Sunday, August 31, 2008

Composition Issues (9): Take your inspiration from wherever you find it

[From a 9-part handout for my introductory composition class.]
9. Aren't these modern times? Aren't we obliged to pursue a completely new approach to composition? Who made all these rules, anyway? A bunch of dead white Europeans? Ever heard of World Music? Rock? etc.

It is good to try new approaches. Take your inspiration from wherever you find it, be it hip-hop, Persian music, commercials, cartoon music, movie music, video games, ringtones, your dishwasher, the ocean, etc. Never feel constrained by the imagined shackles of history or tradition.

On the other hand, history has much to offer, should we wish to avail of it. Many composers have found inspiration in the music of earlier historical periods, among them Aaron Copland, David Del TrediciManuel de FallaHenryk GóreckiPaul HindemithArvo Pärt, Maurice Ravel, Wolfgang RihmGeorge Rochberg, Igor StravinskyJohn Tavener, and Ellen Taaffe Zwilich. There are no rules when it comes to music composition; we can choose to make our own rules or not, and we all get to decide for ourselves whether we wish to blend old and new approaches to writing music.

8 comments:

Justin Guzzwell said...

I like this. New and old ideas can definitely feed off each other. I play some of the most technically challenging classical piano music at school, and ripping fast punk rock drumming with one of my bands. The contrast in roles and style helps me be more open minded to each genre, and those I've yet to explore.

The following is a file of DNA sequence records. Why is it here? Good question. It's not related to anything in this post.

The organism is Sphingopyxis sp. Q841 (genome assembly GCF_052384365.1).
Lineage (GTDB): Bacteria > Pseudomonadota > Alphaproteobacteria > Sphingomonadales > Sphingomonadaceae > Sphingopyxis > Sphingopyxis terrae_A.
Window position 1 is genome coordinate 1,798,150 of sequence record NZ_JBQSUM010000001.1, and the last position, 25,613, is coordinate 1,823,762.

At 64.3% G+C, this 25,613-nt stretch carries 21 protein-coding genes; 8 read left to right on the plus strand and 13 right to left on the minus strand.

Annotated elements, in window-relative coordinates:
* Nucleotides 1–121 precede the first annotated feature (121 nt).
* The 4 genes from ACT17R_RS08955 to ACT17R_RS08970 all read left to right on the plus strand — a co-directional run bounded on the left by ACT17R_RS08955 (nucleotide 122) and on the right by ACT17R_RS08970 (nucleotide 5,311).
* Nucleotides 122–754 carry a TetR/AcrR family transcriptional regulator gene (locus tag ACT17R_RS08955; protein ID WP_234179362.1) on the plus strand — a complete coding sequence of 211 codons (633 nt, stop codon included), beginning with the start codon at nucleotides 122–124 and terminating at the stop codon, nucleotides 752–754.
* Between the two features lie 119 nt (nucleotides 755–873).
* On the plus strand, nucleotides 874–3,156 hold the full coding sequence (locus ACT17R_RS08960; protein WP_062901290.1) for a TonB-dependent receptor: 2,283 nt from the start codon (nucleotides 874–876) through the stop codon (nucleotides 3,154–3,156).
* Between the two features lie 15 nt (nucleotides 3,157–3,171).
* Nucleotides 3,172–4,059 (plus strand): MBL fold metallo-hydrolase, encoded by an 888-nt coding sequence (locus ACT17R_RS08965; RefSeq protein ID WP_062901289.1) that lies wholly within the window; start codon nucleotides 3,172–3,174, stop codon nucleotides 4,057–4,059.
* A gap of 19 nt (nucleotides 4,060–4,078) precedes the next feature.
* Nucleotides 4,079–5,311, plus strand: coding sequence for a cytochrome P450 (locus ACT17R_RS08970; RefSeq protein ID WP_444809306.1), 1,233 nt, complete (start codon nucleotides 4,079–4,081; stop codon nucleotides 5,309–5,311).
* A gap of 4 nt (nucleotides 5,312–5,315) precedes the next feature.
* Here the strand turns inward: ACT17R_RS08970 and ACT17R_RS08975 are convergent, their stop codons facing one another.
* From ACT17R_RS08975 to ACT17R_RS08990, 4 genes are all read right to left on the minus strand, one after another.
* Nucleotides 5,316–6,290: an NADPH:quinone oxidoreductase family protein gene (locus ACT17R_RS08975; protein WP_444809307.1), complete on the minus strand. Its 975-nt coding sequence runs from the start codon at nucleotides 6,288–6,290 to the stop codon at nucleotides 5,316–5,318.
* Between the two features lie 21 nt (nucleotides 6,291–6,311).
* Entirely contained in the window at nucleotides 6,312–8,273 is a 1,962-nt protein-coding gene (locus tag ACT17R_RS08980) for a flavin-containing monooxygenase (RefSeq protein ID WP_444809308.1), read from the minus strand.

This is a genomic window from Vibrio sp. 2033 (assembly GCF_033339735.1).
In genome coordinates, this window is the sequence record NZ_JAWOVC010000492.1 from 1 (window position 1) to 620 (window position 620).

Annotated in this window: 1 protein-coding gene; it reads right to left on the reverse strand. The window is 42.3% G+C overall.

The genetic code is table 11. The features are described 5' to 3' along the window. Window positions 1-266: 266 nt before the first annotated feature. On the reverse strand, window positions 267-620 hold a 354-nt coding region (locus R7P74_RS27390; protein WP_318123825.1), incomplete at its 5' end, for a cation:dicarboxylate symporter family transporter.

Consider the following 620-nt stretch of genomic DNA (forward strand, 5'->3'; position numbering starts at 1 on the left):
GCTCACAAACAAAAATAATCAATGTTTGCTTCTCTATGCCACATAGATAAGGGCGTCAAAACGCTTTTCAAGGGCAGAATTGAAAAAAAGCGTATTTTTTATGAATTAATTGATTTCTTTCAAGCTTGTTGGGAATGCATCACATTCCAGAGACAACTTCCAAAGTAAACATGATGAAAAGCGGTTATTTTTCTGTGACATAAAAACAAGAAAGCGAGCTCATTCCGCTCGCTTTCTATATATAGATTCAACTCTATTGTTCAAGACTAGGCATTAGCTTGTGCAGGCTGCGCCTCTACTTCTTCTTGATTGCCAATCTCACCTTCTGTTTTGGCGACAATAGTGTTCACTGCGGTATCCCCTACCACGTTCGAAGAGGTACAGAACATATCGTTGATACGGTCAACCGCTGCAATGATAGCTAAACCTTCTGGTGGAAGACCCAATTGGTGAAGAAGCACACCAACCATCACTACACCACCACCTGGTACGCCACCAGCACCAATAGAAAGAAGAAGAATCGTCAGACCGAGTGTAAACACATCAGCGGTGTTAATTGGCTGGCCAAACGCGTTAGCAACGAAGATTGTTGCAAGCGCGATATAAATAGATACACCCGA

Jill A. said...

I totally agree with Justin. A broader knowledge of different music helps to expand ones musical and compositional abilities.

James Bulgin said...

I don't think I've ever felt especially constrained by external rules of music writing (possibly because I have no idea what any of the traditional formalisms are). On the other hand, I suppose this means that I can't use them to my own advantage in a conscious and deliberate way.

But as a result, I've always tried to write towards some of the types of songs I've enjoyed the most. A lot of the music I write is heavily influenced by the Japanese video game music tradition, which for many years accounted for most of my favorite songs (as nerdy as that may be). In fact, one of the things I've most wanted to be able to do with my music is to write songs which evoke some of the same vibes as those songs that I've liked most throughout the years.

Perhaps this makes me somewhat unoriginal, since I've never wanted to innovate so much as emulate, but I like to believe that a certain uniqueness inevitably comes through in one's work, since everyone brings a bit of themselves to it.

David said...

I agree, James. I'm fairly new when it comes to composition; growing up I wasn't very confident and breaking down my creative barriers (which still have not totally dissolved) has taken a lot of time and a few leaps of faith. It was that thought of inherent uniqueness that really helped me to creatively progress. We humans are such detailed things that something as seemingly insignificant as the size or shape of our hands can have an impact, however small, on the music that we create. Which leads me to believe that there are infinite other traits that also impact our creative tendencies. My mind is not your mind.